National Young Leaders Day – Halogen Foundation

leadership conceptual compassLast Friday, Hubby and I took our 2 children Princess (age 11 and in year 6) and Matey (aged 9 and in year 3) along to the Primary School National Young Leaders Day run by the Halogen Foundation in Melbourne. The Halogen Foundation run a Leadership Day in most Australian capital cities for both Primary and Secondary Students each year. This is our second year of attending the Melbourne Primary School event. The cost is a tad prohibitive – students at $46 and adults at $23 but we believe that if we want our kids to be leaders, we need to surround them with leaders, leadership experiences and inspirational thinking (although next year I am thinking of spending the money on inspirational books to read instead).

The guest speakers for the Melbourne event were Bindi Irwin, Jessica Gallagher, Andy Griffiths, and Coen Ashton.

Mike Martin, the soon to be ex director of the Halogen Foundation opened the meeting of over 4,300 students by stating that Leadership means influence and the only difference between you and someone else is basically time and the choices you make. The theme of “Get Started” was evident throughout the day.

Bindi Irwin was next up and she spoke a lot about her dad Steve Irwin and how she is trying to carry out his legacy. She encouraged everyone to be the change we wish to see. To be a leader, according to Bindi, you need to be passionate and follow your heart, surround yourself with the right people, have a willingness to learn and make time to volunteer. She quoted John F. Kennedy “Leadership and learning are indispensable to each other” and finished with Theodore Roosevelt’s quote “Knowing what’s right doesn’t mean much unless you do what’s right”.

Andy Griffiths, the famous Australian author particularly for young boys, gave some great insights about writing. These included, write down great first lines, borrow ideas, ask the question “What if…?” Start with normal everyday insignificant things and expand from there with your writing. Also, know where you are starting and where you are ending and then find a problem and work out how to get to the ending. He explored the concept that leadership is helping people see things from a different perspective, asking “is there another way?” He finished by encouraging everyone to read, read, and read as reading fires the imagination.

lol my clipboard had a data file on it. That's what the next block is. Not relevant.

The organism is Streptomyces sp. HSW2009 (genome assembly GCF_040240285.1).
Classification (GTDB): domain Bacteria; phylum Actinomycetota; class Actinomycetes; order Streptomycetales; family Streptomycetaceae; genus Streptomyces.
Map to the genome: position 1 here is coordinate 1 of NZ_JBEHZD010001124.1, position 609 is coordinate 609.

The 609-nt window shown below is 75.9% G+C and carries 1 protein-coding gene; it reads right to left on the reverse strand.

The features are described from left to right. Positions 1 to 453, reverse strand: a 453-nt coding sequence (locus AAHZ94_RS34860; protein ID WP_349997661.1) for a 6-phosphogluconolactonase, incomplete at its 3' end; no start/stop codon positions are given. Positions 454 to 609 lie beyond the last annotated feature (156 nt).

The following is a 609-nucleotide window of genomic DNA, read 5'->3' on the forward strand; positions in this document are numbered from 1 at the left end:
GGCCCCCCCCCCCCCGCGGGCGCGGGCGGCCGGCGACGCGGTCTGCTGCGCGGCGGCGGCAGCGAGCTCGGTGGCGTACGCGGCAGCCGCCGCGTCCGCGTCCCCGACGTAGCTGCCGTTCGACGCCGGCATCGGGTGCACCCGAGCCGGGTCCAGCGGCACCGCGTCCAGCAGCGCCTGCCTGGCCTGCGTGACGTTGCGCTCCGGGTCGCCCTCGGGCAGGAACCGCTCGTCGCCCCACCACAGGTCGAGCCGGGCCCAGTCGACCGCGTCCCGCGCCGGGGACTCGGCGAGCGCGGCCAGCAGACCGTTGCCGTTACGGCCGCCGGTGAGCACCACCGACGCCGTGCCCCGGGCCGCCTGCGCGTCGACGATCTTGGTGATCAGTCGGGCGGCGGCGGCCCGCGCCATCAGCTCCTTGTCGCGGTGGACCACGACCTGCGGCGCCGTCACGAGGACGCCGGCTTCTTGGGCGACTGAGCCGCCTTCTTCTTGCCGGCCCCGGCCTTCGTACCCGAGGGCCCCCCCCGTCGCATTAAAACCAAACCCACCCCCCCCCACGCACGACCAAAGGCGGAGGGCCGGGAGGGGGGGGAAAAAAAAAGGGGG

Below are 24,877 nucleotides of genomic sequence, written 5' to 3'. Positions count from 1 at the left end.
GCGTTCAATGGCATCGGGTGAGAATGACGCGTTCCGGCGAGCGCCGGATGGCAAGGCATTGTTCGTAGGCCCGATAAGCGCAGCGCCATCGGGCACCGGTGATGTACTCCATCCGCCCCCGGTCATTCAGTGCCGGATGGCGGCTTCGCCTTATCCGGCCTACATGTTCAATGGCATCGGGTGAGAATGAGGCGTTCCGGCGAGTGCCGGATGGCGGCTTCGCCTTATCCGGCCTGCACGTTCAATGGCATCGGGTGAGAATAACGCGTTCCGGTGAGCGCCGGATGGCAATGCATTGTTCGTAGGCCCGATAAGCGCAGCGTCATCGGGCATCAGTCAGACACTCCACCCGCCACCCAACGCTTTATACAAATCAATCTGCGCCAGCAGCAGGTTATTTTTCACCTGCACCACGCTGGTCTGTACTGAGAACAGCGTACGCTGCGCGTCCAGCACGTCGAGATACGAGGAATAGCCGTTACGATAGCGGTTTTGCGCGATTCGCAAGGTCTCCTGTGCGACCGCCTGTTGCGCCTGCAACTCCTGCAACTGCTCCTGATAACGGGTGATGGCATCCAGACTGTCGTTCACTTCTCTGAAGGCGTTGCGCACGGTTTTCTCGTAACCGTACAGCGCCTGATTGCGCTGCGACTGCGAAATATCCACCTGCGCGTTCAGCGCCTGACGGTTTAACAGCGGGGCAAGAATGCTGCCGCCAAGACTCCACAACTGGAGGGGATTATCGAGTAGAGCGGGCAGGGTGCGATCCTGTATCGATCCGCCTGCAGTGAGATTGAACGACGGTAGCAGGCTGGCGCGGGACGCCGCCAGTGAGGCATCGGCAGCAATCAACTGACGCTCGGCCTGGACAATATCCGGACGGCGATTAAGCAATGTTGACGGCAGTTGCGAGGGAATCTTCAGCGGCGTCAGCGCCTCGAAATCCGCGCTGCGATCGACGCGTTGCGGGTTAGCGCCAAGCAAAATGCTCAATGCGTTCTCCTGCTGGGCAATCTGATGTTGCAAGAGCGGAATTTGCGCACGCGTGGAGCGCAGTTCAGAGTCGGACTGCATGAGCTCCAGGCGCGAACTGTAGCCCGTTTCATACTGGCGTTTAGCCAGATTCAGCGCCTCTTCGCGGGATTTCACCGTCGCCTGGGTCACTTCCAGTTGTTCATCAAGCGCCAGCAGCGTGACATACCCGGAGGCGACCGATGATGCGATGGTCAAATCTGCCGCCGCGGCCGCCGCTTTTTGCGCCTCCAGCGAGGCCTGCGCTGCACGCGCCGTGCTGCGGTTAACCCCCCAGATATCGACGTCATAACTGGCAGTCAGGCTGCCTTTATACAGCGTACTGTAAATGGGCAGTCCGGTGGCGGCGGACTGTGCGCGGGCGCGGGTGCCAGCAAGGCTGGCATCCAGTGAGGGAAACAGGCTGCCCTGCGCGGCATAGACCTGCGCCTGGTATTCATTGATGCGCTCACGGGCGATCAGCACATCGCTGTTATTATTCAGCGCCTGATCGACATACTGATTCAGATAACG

Dr Jess Gallagher was the first Australian to win a medal at both the summer and the winter Paralympics. When she became 93% blind as a 13 year old, she needed to accept the fact that life had changed. She chose to be courageous, to have no regrets, and to take all the opportunities that came her way. Her parting words “You decide how you see life. I chose to embrace my 7% eyesight” were powerful.

Coen Ashton (17) was the last speaker. He has cystic fibrosis and Insulin Dependent Diabetes Mellitus and received a double lung transplant when he was 13 years old. Before the transplant, he decided to jetski down the Murray River to raise awareness for organ and tissue donation. It took him 7 weeks and he motivated over 1000 people to register for organ donation. He received the Pride of Australia state, national and People’s choice awards. Within 12 months of his transplant, he jetskied back up the Murray River, this time in 7 days, to highlight the difference a transplant made to him. His one question to himself is “Will I regret this or regret not doing it?”

Matey loved hearing Bindi Irwin and hung on every word she said. Princess appreciated Coen’s input as she said that he explained his life really well and the choices he had continually made throughout his life.

How are you exposing your children to people who can influence them to make great choices, aspire to leadership and develop/hone their leadership skills? I would love to hear, so please drop me a line, comment below in the comments section etc. If we are raising our children to be world changers, then we need to be thinking practically about who influences them.